Job Ad Sparks Speculation on Apple Crypto Plans

by Emma Newbery | Updated July 21, 2021 - First published on May 28, 2021

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Is Apple planning to accept cryptocurrency payments?

A job posting from Apple set the cryptocurrency rumor mill into overdrive this week, and industry observers suggested the tech giant might be working on crypto wallet payments.

The listing for a Business Development Manager to lead Apple's alternative payment partnerships section was first spotted by Coinbase. It asked for candidates who had five years of experience with alternative payment providers, including digital wallets, buy now pay later (BNPL) services, and crypto.

The ad prompted speculation that Apple will enter the cryptocurrency playing field in the near future. If it does, it will be another strong signal that cryptocurrencies has gained mainstream acceptance.

Apple and cryptocurrency

Mobile wallet usage is increasing, as are the number of retailers that accept mobile payments. According to a recent report from eMarketer, Apple Pay is the top choice for mobile payments in the U.S. It currently has almost 44 million users and over 14 million more are expected to sign up before 2025.

But Apple has had an on-off relationship with crypto so far. Back in 2013, it banned cryptocurrency wallets from its App Store. It later reversed that decision but still does not allow mining apps.

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This latest move to hire an alternative payments manager follows a February RBC Capital Markets report, which stated Apple Pay had a "clear opportunity" when it came to cryptocurrencies. The report suggested that Apple had the technology to give its users an easier and more secure way to buy and sell crypto.

What might this mean for crypto?

The world's first cryptocurrency, Bitcoin (BTC), was designed as a decentralized digital currency. The idea was to let people make payments without needing a third party, such as a bank, to act as a middleman.

Bitcoin's use of blockchain technology was revolutionary, as it offered a secure and tamper-proof payment system. But it is not perfect.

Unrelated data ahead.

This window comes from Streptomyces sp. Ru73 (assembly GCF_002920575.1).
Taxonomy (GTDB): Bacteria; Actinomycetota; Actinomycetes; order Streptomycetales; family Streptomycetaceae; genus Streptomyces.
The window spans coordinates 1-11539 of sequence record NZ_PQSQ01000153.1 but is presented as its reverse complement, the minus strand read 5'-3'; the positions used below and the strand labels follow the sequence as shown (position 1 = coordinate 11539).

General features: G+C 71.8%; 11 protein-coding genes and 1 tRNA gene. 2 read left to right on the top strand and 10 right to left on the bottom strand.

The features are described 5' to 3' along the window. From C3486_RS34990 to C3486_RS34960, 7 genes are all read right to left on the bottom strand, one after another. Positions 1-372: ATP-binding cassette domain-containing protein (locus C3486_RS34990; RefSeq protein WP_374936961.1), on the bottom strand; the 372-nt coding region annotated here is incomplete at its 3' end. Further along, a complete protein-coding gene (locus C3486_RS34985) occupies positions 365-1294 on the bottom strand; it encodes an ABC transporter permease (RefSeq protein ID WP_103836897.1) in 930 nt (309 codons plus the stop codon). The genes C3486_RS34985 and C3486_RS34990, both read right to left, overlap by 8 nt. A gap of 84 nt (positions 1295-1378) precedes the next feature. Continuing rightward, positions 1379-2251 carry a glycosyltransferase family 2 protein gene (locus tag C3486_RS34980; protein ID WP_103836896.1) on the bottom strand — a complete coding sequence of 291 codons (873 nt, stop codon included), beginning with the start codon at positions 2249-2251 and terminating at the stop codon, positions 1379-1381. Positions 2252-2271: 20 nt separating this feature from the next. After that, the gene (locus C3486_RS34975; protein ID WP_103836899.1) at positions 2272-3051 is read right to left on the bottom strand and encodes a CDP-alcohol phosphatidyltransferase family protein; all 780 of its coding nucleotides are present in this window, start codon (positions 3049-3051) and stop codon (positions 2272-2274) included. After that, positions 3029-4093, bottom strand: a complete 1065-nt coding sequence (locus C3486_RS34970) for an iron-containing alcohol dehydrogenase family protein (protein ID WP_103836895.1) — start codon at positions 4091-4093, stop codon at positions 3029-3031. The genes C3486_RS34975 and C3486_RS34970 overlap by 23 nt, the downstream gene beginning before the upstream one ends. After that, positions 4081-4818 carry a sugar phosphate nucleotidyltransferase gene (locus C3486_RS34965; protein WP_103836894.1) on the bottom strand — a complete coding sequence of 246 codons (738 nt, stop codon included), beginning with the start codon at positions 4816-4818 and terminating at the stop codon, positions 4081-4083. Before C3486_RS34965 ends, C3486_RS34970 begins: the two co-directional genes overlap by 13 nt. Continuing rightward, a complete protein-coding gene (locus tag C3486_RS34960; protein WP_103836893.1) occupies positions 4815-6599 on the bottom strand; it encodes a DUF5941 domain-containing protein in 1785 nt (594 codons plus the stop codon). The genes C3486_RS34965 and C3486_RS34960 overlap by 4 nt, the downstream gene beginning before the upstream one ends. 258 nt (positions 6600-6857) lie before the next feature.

As a digital payment system, Bitcoin is hampered by numerous issues, including:

  • Relatively slow transaction speed
  • High carbon footprint
  • Heavy price fluctuations

However, with millions of potential customers, a crypto-enabled Apple Pay would be another big step toward mainstream acceptance. Not just for Bitcoin, but for many types of cryptocurrency, especially all of the faster, more sustainable currencies that have come to market in the 12 years since it was launched.

If we consider the goal of allowing all customers to use digital currencies, there are several groups approaching the problem from different directions. Here are just a few:

  • Retail brands: Big brands such as Amazon, Starbucks, and Uber now accept cryptocurrency through third-party apps like Bitrefill and Bakkt.
  • Crypto exchanges: Leading cryptocurrency exchanges are making crypto more accessible and user-friendly than ever. Not only can you buy and sell crypto, you can spend it using a prepaid crypto debit card. And there are plans for credit cards to offer Bitcoin rewards this year, too.
  • Payment processors: Mainstream payment processors like Visa are working on processing crypto-only payments. Right now, if you make a payment using a crypto debit card, it first has to convert your cash into traditional (fiat) money which makes it more complicated.
  • Digital wallets: Several digital wallet and payments apps, like Paypal, Venmo, and Square, have already embraced cryptocurrencies. At some point, we may be able to add Apple Pay to that list.

All these industries are looking to help their customers engage with or use crypto in different ways. If Apple allowed its customers to buy, sell, and use cryptocurrencies, it would be another huge step forward. But it will be a while before we know what the new alternative payments manager is being hired to do.

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